How do I identify patients for extended anticoagulation?
Patients with VTE (without cancer) who are receiving an anticoagulant should have a review within 3 months to discuss the risks and benefits of continuing anticoagulation therapy.1 Patients may have had their treatment initiated while in hospital but may be discharged from secondary care before their treatment is complete. GPs therefore play an important role in the long-term management of patients with VTE.
As shown below, the key primary estimator of recurrence in patients with VTE who stop anticoagulation is unprovoked VTE. Such patients have approximately 10% and 30% risk of experiencing a recurrent VTE event at 1 and 5 years, respectively.2
Recent research shows that recurrence rates in patients with VTE provoked by minor persistent or minor transient risk factors are equivalent to those with unprovoked VTE. Therefore, such patients may also benefit from extended anticoagulation therapy.3
Predicting the risk of VTE recurrence if anticoagulation stopped2
[References for image: 2. Kearon C & Akl AE. Blood 2014; 123: 1794–1802.]
Selecting patients for extended anticoagulation requires careful risk-benefit assessment taking into consideration the risk of VTE recurrence vs. the risk of major bleeding in individual patients.2
Determining the duration of extended anticoagulation
A short duration of treatment (at least 3 months) should be based on transient risk factors (e.g., recent surgery, trauma, or immobilisation). The duration of overall therapy should be individualised after careful assessment of the treatment benefit against the risk for bleeding.4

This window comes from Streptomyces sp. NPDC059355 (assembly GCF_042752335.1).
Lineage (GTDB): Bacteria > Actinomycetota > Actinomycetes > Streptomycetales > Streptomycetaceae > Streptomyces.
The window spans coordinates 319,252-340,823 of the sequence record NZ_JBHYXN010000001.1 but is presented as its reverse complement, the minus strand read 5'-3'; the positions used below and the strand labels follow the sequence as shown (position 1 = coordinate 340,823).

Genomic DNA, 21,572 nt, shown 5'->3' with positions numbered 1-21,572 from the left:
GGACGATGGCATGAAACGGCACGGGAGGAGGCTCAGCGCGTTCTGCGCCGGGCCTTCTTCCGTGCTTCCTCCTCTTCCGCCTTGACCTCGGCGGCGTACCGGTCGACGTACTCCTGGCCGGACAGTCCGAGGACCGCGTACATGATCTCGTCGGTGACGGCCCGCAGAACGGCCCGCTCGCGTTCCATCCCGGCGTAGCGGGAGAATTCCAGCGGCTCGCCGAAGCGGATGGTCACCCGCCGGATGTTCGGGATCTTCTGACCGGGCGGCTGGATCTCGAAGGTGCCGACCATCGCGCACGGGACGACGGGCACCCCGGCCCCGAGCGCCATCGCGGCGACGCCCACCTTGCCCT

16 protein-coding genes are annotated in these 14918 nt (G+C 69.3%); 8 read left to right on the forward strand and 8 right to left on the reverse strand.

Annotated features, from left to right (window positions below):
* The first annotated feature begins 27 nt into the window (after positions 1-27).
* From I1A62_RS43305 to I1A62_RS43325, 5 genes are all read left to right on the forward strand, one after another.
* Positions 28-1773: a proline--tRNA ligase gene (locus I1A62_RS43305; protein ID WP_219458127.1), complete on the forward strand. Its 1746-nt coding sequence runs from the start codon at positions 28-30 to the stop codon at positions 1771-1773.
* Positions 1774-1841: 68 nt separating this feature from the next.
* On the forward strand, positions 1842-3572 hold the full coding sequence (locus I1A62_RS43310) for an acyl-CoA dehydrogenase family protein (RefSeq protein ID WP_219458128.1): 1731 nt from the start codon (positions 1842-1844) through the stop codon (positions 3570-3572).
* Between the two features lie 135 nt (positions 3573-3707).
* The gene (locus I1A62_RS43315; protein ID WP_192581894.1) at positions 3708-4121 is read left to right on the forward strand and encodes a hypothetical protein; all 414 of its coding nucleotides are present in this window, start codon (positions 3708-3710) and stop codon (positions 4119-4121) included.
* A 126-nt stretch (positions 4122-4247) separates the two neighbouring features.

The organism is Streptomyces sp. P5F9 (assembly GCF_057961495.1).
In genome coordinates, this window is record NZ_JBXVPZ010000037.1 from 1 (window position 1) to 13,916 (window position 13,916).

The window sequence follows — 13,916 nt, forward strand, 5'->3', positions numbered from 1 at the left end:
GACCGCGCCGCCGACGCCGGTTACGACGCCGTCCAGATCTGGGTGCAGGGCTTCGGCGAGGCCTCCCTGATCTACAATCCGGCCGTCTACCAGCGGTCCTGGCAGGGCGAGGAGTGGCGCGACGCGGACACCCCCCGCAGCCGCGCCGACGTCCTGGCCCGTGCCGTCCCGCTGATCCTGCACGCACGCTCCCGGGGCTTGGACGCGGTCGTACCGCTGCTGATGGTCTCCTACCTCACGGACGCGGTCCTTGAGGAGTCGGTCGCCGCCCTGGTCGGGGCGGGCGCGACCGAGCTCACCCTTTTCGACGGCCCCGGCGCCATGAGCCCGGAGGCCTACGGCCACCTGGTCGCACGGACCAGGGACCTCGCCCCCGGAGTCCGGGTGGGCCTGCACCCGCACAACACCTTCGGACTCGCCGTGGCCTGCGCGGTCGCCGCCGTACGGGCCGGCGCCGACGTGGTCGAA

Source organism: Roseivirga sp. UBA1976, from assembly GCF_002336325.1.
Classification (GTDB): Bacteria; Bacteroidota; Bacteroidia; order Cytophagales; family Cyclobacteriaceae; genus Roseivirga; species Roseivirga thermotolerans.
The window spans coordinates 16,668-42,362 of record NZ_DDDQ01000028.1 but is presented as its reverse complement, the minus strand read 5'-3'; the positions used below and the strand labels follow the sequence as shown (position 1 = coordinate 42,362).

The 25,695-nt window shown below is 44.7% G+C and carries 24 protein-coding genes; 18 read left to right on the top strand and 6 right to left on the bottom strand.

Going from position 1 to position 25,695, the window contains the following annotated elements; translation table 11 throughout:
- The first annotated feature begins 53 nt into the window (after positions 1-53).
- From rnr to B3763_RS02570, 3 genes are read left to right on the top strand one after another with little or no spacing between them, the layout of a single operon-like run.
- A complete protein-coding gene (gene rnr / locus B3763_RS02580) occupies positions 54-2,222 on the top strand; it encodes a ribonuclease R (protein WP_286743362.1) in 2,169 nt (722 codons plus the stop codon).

Adapted from Kearon et al. 2014.2 Please note this resource is an author’s article and not a formal guideline.
Assessment tools available to help assess the risk factors include DASH, HERDOO2 and the Vienna prediction model. Please note that the BMS / Pfizer Alliance are not responsible for the accuracy of these assessment tools.
- DASH: D-Dimer, Age, Sex, Hormones
- HERDOO2: Hyperpigmentation, Edema, or Redness in either leg; D-dimer level ≥250 μg/L; Obesity with body mass index ≥30; or Older age, ≥65 years
- Vienna: age, sex, location of VTE, body mass index, factor V Leiden, prothrombin G20210A mutation, D-dimer, and in vitro thrombin generation
The decision to stop or continue anticoagulation should always include patient involvement.5 As described by NICE quality standards for patient experience, patients should be supported by healthcare professionals to understand relevant treatment options, including benefits, risks and potential consequences, and be actively involved in shared decision-making.6
A selection of patient materials are available to download here.
Click here to view ELIQUIS prescribing and adverse event reporting information.
DVT = Deep Vein Thrombosis NICE = National Institute for Health and Care Excellence PE = Pulmonary Embolism VTE = Venous Thromboembolism
- NICE. Quality Standard [QS29]. Venous thromboembolism in adults: diagnosis and management. Available at: https://www.nice.org.uk/guidance/qs29/chapter/List-of-quality-statements. Accessed August 2019.
- Kearon C & Akl AE. Blood 2014; 123: 1794–1801.
- Prins MH et al. Blood Adv 2018; 2: 788–796.
- NICE. Venous thromboembolic diseases: diagnosis, management and thrombophilia testing (CG144). November 2015. Available at: www.nice.org.uk/guidance/cg144. Accessed August 2019.
- NICE. Diagnosing venous thromboembolism in primary, secondary and tertiary care (NICE Pathways). Available at: https://pathways.nice.org.uk/pathways/venous-thromboembolism/diagnosing-venous-thromboembolism-in-primary-secondary-and-tertiary-care. Accessed August 2019.
- NICE Quality Standard [QS15]. Patient experience in adult NHS services. Available at: www.nice.org.uk/guidance/qs15/chapter/Quality-statements. Accessed August 2019.
Job code: 432UK1900506-01
Date of preparation: September 2019